Rory McIlroy needs to step it up at Sawgrass as Johnson shows just why he's number one
Rory McIlroy's Players Championship challenge started with an unspectacular one-under par round of 71 at TPC Sawgrass.
On a day where scoring was good, McIlroy was frustratingly up and down throughout the round, and while he'll be happy to be in the red, he'll be equally annoyed he's not a few shots better off.
Unlike playing partner Jordan Spieth, who started bogey, bogey, eagle, double bogey, and found water three times in his first seven holes en route to a disquieting 75, McIlroy got off to a good start on the Stadium Course's back nine.
He birdied the 11th from 20 feet and two-putted the driveable 12th before following a three-putt bogey at the 13th with an easy birdie four at the 16th to be two under.
Unlike the day's standout performer Dustin Johnson, who hit an iron from the tee and made birdie, McIlroy couldn't resist his attacking instincts at the 18th and pulled a drive into the lake that guards the left side.
He recovered by getting up and down from 110 yards for a bogey five, making a 12 footer.
But after taking four to get down from greenside rough at the par-five second, slipping back to level par, he chipped in for birdie at the fourth to get back into the red and had to work hard to play his last five holes in level.
"It could have been better, but it could have been probably a little worse as well," McIlroy said.
"It was probably a fair reflection of how I played. I had some chances that I didn't take advantage of, but I got up-and-down a couple of times and chipped in, so it was okay.
"Looking at the scoreboard, it looked like it played easy out there but our group didn't feel like that, with what we shot.
"But I guess there wasn't much wind and greens were pretty receptive so you could have shot a low one. I'll hopefully make a few more birdies tomorrow."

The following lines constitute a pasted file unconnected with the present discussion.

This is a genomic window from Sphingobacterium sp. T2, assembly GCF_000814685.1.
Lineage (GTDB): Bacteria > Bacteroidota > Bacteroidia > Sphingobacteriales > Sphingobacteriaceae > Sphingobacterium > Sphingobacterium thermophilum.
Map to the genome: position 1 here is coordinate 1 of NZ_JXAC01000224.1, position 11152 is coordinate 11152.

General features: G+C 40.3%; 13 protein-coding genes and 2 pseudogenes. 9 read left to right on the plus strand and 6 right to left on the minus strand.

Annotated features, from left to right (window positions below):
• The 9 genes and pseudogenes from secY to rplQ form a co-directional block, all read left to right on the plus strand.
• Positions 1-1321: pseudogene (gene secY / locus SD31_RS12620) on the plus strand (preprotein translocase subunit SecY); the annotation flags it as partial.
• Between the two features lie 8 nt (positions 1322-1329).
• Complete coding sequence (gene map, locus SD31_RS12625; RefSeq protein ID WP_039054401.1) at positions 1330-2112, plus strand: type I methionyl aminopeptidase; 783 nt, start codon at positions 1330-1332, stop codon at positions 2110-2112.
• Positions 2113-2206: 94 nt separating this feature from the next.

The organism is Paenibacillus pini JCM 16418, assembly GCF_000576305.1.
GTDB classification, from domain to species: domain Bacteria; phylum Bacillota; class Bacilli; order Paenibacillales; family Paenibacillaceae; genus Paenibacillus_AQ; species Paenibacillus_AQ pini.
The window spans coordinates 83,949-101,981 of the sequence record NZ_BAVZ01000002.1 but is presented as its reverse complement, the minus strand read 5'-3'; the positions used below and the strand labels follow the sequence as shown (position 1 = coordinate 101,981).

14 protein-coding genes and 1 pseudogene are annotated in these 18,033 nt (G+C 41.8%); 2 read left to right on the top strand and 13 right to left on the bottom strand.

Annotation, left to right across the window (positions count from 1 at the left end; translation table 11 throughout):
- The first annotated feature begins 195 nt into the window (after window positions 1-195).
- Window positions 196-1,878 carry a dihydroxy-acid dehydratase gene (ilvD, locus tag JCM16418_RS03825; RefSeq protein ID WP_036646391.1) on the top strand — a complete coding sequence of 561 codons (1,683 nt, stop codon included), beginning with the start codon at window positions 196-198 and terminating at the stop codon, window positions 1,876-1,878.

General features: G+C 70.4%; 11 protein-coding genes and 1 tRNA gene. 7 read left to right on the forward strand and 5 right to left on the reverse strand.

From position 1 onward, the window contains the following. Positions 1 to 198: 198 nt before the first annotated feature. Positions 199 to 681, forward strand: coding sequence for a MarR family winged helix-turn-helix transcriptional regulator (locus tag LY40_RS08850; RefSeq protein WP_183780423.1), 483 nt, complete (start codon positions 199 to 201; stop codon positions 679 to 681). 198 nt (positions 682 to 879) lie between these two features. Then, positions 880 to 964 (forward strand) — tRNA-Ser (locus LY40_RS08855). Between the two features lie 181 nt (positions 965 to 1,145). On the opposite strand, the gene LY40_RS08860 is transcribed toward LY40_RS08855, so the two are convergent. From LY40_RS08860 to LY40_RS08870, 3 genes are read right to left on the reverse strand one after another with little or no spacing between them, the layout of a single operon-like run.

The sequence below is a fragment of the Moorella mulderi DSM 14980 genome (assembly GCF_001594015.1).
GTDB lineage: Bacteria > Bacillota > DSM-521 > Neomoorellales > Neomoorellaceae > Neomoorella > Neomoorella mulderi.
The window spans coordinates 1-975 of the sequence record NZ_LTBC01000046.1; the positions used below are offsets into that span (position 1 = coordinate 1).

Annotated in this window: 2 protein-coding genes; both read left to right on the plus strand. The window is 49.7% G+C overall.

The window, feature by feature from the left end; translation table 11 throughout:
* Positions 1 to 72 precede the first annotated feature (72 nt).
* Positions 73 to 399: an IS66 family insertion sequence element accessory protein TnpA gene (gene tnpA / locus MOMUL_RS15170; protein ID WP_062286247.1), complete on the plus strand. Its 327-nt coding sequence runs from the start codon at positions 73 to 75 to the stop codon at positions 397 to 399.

On his "one in a hundred" chip-in at the fourth, McIlroy added: "I don't think people would probably appreciate how tough that was unless they were down there. So that was nice, it was a bonus.
"I was actually contemplating putting it, but even if I putted it I might not have got within six or seven feet, I just wanted to try to leave myself a putt, but that checked into the hill quite nicely.
"I thought it was actually going to go across the front side of the hole and you hit chips like that a lot, or not a lot, but when you do it's rare that they go in.
"It's a bonus if they drop, and I think that if you gave me another hundred shots I wouldn't get them in the hole from there, so that was nice."
Johnson sent a clear message to the posse of players queuing up to claim his World No.1 throne when he opened with blemish-free 66.
The 2016 US Open champion (33) tied 12th for his best finish in nine starts in the PGA Tour's flagship event at TPC Sawgrass last year.
But while Justin Thomas, Jason Day, Jon Rahm and Justin Rose would be guaranteed that No.1 spot with a win, Johnson looks like a man on a mission.
Rose carded a four-under 68 while Thomas shot a 73 as McIlroy's other playing partner.
Johnson missed just one green in regulation, rolling in six birdies for an early share of the lead with former US Open champion Webb Simpson and Sweden's Alex Noren.
"I definitely want to stay there," Johnson said of his desire to hang on to the top ranking spot for a 65th consecutive week.
On the European Challenge Tour, Ardglass' Cormac Sharvin is three shots behind Spain's Adri Arnaus, tied for second after a three-under 69 in the Open de Portugal at Morgado Golf Resort.
Ballymena's Dermot McElroy is tied fifth after a 70 with Moyola Park's Chris Selfridge just inside the cut mark after a 73.